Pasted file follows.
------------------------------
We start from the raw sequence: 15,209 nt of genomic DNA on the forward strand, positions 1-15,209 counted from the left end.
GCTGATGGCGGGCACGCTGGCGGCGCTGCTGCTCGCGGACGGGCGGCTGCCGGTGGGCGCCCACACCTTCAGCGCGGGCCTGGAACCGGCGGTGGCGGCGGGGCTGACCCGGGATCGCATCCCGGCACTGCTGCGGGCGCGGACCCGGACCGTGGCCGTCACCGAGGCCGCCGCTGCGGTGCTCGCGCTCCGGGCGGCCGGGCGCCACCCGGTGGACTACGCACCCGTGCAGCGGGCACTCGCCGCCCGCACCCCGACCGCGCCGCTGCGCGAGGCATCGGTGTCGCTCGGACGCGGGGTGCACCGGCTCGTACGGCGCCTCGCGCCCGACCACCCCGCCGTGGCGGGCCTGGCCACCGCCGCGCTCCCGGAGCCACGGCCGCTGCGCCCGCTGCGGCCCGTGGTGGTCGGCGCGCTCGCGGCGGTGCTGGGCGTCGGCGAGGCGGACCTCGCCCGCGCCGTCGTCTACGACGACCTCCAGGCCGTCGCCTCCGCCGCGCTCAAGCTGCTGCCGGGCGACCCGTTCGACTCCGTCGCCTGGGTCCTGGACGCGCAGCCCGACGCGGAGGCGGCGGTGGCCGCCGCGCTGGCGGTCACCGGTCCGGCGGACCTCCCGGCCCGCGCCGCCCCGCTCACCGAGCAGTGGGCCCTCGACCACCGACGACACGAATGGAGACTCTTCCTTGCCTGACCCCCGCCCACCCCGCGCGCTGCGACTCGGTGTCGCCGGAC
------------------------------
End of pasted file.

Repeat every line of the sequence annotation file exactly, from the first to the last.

We start from the raw sequence: 15,209 nt of genomic DNA on the forward strand, positions 1-15,209 counted from the left end.
GCTGATGGCGGGCACGCTGGCGGCGCTGCTGCTCGCGGACGGGCGGCTGCCGGTGGGCGCCCACACCTTCAGCGCGGGCCTGGAACCGGCGGTGGCGGCGGGGCTGACCCGGGATCGCATCCCGGCACTGCTGCGGGCGCGGACCCGGACCGTGGCCGTCACCGAGGCCGCCGCTGCGGTGCTCGCGCTCCGGGCGGCCGGGCGCCACCCGGTGGACTACGCACCCGTGCAGCGGGCACTCGCCGCCCGCACCCCGACCGCGCCGCTGCGCGAGGCATCGGTGTCGCTCGGACGCGGGGTGCACCGGCTCGTACGGCGCCTCGCGCCCGACCACCCCGCCGTGGCGGGCCTGGCCACCGCCGCGCTCCCGGAGCCACGGCCGCTGCGCCCGCTGCGGCCCGTGGTGGTCGGCGCGCTCGCGGCGGTGCTGGGCGTCGGCGAGGCGGACCTCGCCCGCGCCGTCGTCTACGACGACCTCCAGGCCGTCGCCTCCGCCGCGCTCAAGCTGCTGCCGGGCGACCCGTTCGACTCCGTCGCCTGGGTCCTGGACGCGCAGCCCGACGCGGAGGCGGCGGTGGCCGCCGCGCTGGCGGTCACCGGTCCGGCGGACCTCCCGGCCCGCGCCGCCCCGCTCACCGAGCAGTGGGCCCTCGACCACCGACGACACGAATGGAGACTCTTCCTTGCCTGACCCCCGCCCACCCCGCGCGCTGCGACTCGGTGTCGCCGGAC